Bahrain releases Monkeypox isolation guidelines

Bahrain added the rapidly spreading monkeypox virus, termed by WHO as a global health emergency, to the list of ’communicable’ diseases. Health Minister Dr Jalila Al Sayed Jawad said this makes it mandatory for anyone who contracts the virus to stay in isolation for 21 days.

The WHO supremo Tedros Adhanom Ghebreyesus had said the risk of monkeypox – which spreads via close contact and tends to cause flu-like symptoms and pus-filled skin lesions – was moderate globally, except in Europe, where the WHO has deemed the risk as high.

“This is an outbreak that can be stopped if countries, communities and individuals inform themselves, take the risk seriously and take the steps needed to stop transmission and protect vulnerable groups. The best way to do that is to reduce the risk of exposure. That means making safe choices for yourself and others.”

Bahrain’s health minister said the isolation period for a person starts with the date from which a sample is taken and returned positive. An infected person will be isolated to receive necessary treatment and to stabilise their health condition. For someone suspected of having contact with an infected person, the isolation should begin with the date of the last contact.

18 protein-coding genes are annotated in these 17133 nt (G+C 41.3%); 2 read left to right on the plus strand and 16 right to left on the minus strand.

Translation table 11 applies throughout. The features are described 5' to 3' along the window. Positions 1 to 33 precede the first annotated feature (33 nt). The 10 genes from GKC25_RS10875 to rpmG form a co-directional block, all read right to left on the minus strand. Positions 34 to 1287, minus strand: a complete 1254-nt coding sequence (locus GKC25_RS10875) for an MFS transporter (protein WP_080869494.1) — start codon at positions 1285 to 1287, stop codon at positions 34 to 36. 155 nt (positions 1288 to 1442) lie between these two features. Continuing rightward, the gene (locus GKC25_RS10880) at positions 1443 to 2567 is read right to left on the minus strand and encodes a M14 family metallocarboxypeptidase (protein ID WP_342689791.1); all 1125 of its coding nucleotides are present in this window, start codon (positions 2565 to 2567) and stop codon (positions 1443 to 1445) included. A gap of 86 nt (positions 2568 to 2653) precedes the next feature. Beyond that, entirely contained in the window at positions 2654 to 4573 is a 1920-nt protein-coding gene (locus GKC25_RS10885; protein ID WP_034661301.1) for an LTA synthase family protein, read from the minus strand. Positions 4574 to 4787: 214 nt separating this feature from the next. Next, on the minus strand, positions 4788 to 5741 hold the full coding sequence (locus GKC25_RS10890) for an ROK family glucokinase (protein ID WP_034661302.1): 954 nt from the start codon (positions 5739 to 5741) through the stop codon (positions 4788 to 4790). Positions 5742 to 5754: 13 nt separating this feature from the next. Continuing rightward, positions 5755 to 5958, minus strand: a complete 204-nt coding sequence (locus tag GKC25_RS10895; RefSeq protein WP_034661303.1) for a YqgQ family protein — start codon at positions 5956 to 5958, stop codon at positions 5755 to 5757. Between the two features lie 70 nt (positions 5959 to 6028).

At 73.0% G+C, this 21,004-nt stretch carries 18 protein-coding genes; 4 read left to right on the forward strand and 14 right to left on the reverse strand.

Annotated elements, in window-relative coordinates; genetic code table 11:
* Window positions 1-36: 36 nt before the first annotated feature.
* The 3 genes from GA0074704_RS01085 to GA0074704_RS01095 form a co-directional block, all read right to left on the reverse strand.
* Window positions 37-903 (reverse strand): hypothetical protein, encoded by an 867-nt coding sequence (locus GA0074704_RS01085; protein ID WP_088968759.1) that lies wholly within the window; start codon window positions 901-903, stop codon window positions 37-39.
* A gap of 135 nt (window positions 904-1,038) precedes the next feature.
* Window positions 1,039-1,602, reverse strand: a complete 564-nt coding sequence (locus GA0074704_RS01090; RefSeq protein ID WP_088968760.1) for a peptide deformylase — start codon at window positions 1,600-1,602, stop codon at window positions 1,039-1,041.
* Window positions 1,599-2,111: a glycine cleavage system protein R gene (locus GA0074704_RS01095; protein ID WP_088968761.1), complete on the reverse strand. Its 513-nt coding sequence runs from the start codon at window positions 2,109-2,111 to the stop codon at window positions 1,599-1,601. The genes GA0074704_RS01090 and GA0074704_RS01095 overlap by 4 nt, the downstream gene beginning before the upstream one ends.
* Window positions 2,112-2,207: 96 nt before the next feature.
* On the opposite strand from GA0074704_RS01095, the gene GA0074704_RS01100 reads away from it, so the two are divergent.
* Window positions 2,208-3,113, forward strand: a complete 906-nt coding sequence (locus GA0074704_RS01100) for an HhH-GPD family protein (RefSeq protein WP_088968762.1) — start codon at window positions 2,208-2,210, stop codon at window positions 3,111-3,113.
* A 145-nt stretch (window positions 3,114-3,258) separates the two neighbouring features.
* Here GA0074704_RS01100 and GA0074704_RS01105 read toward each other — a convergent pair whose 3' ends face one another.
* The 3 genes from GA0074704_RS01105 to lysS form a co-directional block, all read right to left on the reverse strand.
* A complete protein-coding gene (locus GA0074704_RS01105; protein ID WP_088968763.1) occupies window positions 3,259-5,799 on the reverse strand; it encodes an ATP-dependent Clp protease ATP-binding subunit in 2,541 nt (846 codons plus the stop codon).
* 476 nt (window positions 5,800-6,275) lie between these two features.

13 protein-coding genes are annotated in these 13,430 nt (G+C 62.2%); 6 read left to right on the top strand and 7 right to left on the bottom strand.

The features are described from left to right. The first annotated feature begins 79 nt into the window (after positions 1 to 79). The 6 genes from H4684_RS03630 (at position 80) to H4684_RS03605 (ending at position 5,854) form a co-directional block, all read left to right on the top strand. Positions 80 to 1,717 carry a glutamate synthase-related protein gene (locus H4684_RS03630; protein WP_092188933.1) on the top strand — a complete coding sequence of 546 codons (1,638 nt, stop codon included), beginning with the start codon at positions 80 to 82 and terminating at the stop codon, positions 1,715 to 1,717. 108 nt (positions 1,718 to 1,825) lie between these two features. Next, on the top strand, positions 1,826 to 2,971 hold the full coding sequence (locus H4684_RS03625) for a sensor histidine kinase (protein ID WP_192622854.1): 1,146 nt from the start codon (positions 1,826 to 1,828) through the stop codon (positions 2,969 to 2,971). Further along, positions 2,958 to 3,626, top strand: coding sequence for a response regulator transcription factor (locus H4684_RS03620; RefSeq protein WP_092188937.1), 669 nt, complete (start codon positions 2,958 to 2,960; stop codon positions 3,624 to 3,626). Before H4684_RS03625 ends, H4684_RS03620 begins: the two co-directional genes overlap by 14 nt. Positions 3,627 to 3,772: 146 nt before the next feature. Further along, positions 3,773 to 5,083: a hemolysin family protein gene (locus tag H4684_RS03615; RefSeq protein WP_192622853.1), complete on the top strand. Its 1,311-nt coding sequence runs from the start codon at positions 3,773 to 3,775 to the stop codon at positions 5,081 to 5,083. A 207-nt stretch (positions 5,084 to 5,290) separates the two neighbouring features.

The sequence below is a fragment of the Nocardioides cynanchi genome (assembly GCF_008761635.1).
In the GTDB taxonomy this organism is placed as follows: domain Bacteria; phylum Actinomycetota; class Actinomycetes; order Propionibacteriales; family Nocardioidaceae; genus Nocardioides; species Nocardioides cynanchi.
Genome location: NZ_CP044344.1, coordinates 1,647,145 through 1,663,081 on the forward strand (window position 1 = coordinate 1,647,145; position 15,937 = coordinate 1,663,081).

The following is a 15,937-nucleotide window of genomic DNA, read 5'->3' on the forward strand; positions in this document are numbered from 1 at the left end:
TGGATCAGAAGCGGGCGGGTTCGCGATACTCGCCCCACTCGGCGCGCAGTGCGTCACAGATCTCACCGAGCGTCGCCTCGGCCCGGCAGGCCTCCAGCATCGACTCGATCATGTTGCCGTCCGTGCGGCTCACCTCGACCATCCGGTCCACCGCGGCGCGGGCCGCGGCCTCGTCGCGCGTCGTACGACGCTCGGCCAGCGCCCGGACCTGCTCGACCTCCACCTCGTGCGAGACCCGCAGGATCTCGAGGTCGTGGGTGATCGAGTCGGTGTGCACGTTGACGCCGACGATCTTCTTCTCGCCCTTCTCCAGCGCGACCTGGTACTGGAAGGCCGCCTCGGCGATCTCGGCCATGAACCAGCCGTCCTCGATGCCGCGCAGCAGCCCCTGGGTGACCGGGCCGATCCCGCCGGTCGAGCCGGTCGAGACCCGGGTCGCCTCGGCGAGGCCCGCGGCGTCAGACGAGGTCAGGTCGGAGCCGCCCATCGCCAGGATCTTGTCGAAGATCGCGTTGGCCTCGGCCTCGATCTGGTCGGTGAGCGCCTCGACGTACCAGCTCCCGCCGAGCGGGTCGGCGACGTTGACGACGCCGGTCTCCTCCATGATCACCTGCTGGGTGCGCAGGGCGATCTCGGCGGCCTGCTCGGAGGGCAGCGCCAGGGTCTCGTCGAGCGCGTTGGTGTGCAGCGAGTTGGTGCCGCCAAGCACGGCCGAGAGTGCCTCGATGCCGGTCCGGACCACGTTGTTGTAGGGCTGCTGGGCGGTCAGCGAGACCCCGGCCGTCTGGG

“Officials authorised to follow the health status of an isolated person may modify the isolation, either by increasing or decreasing the period, if necessary,” the minister said. The minister also called for implementing sanitary isolation in places determined by the Ministry of Health in a manner deemed appropriate.

Authorities will monitor adherence to isolation protocols through the BeAware Bahrain app. The virus spreads primarily through skin-on-skin physical contact, but it can also be transmitted by touching objects like sheets or towels that may have been used by somebody with monkeypox, as well as through close face-to-face interactions like kissing.

Scientists are still studying how monkeypox is spreading in this outbreak, but they say people don’t seem to be getting sick after, say, walking past someone or giving them a hug and brushing over a lesion on their skin. So far this year, there have been more than 18,000 cases of monkeypox in more than 75 countries.



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